Meanwhile, stock market speculation is rife. Searches for “stock bubble” are at the highest level on Google since 2007. Margin debt has reached record highs. Initial public offerings (IPOs) haven’t been this hot since the dotcom days. Newly minted Nobel laureate Robert Schiller’s cyclically adjusted price-earnings (CAPE) is 25, compared to an average of 16.5.

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And yet, the market continues to climb the “wall of worry.” And over the long term, there is little doubt that it will continue to do so.

So How Did the Permabears Get it so Wrong?

I envy the intellectual self-confidence of a Schiff or a Hendry or a Faber. I often wonder where I should have gone to college and what I should have studied to become as prescient as they are. Of course, the answer is that the permabears are more about being entertaining than being right — or making money for their clients. The permabears are the hedgehogs who have the same story to tell, over and over and over again, and give the same answer no matter what question you ask them. That’s why I’ve invited Hugh Hendry to speak at my forum, the London Junto, twice. He’s a reliably entertaining misanthrope among a sea of us anonymous Willy Lomans. We envy the guy’s sheer chutzpah. If I’m a financial news show producer, I love permabears like Hendry. As an investor… well… not so much.

Why I am Optimistic

I caught a lot of flak for my prediction of the Dow hitting 15,000. It actually wasn’t a finger in the air prediction, but based on the average return in the market stemming from some well documented sentiment indicators.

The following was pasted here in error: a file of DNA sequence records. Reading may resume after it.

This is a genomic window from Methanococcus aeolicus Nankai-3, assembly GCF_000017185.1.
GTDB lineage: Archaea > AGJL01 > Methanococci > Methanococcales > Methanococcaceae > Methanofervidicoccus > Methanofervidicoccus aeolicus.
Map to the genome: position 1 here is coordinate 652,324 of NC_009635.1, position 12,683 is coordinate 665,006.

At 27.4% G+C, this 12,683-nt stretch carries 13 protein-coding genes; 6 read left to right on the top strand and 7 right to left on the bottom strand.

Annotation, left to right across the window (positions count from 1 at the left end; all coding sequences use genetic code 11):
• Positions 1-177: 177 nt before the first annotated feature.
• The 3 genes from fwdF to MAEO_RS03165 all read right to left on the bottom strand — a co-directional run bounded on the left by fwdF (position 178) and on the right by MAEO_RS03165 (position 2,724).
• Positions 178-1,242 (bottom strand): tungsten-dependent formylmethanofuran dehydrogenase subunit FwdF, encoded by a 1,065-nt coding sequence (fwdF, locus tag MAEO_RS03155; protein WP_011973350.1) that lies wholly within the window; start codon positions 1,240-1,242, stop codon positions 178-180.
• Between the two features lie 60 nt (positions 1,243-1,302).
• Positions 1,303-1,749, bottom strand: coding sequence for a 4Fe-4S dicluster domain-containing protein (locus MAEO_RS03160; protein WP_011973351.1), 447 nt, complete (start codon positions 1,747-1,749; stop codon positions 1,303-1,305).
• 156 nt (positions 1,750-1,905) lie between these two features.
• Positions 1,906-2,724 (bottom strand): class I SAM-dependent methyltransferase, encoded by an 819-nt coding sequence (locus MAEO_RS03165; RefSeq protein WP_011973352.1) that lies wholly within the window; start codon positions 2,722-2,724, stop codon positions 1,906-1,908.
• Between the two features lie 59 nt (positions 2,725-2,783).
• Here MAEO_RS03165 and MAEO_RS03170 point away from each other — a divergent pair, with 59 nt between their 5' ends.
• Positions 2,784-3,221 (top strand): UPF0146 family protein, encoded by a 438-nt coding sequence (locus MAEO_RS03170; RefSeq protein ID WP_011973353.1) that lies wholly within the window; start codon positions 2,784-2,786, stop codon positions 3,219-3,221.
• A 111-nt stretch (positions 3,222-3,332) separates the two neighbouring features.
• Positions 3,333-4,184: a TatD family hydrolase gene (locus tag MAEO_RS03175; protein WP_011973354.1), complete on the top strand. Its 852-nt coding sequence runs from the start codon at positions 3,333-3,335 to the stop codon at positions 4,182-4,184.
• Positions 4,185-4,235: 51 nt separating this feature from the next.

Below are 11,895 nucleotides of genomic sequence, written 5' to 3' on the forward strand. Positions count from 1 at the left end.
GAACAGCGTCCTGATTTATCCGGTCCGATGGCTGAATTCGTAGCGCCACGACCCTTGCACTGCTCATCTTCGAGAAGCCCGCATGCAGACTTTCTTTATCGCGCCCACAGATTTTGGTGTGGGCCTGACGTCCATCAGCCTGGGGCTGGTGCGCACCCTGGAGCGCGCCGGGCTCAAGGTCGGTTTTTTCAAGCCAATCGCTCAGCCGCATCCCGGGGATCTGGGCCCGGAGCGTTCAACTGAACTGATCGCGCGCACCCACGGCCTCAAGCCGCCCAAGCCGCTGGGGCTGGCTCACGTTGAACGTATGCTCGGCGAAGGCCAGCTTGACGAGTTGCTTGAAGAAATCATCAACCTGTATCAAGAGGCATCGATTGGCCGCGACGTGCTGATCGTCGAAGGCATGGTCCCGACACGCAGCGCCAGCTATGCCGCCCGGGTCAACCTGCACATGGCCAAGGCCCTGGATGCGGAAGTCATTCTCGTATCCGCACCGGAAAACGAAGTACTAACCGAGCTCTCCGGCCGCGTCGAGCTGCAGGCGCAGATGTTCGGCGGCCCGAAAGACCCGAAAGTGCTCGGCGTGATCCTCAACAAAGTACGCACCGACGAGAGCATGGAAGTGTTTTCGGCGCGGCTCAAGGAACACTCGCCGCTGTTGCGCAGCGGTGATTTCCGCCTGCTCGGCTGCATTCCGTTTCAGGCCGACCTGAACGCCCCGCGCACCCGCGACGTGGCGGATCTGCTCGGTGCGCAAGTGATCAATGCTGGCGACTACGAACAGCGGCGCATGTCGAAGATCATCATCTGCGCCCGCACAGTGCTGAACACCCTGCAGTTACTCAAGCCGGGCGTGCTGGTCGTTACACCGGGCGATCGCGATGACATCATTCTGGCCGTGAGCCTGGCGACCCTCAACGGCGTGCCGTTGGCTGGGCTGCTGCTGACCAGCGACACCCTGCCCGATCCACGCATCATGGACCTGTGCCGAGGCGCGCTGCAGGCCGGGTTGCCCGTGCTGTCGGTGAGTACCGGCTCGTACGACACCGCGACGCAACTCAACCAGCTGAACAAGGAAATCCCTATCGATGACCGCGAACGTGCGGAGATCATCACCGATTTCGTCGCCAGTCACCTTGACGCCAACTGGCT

On another level, the only real assumption behind my bullish prediction is that, despite the relentless negative headlines, factories will continue to hum, kids will still go to school and society won’t break down.

It is a bet that things will continue pretty much the way they have, barring a serious “Black Swan” event like a nuclear war or a large asteroid hitting the earth. That, of course, could always happen. My philosopher friends will point out that I am falling victim to the fallacy of induction. Yet in such an extreme case, all bets are off anyway. And I concede you will be better off with your guns and ammo and bars of gold and canned food in your cave in Montana.

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So what’s my outlook for 2014?

My bias is bullish and I think the Dow could easily hit 17,000 or even 18,000 in 2014. And that’s despite the worrisome development of the permabears changing their tune.

I don’t think we are in a bubble. No one I know is yet talking stocks at cocktail parties — though they are talking London real estate. Net flows into mutual funds only just turned positive this year. And CNBC’s ratings are their lowest since 2005. The euphoria that marks the height of bubbles just ain’t there.

My more quantifiable long-term optimism, however, is based on simple math.

It’s the same reason the late Sir John Templeton was confident in predicting the Dow would reach 1,000,000 by the year 2100.

With the Dow trading at 16,000, my back of the envelope calculation shows the Dow would have to rise only 5% a year for the next 86 years to hit the 1,000,000 mark.

So that’s why I am confident that when I predict the Dow hitting 18,000, I know that I won’t be wrong.

At worst, I’ll just be early…

In case you missed it, I encourage you to read my e-letter column from last week about how to crush the market with private-equity investing. I also invite you to comment in the space provided below.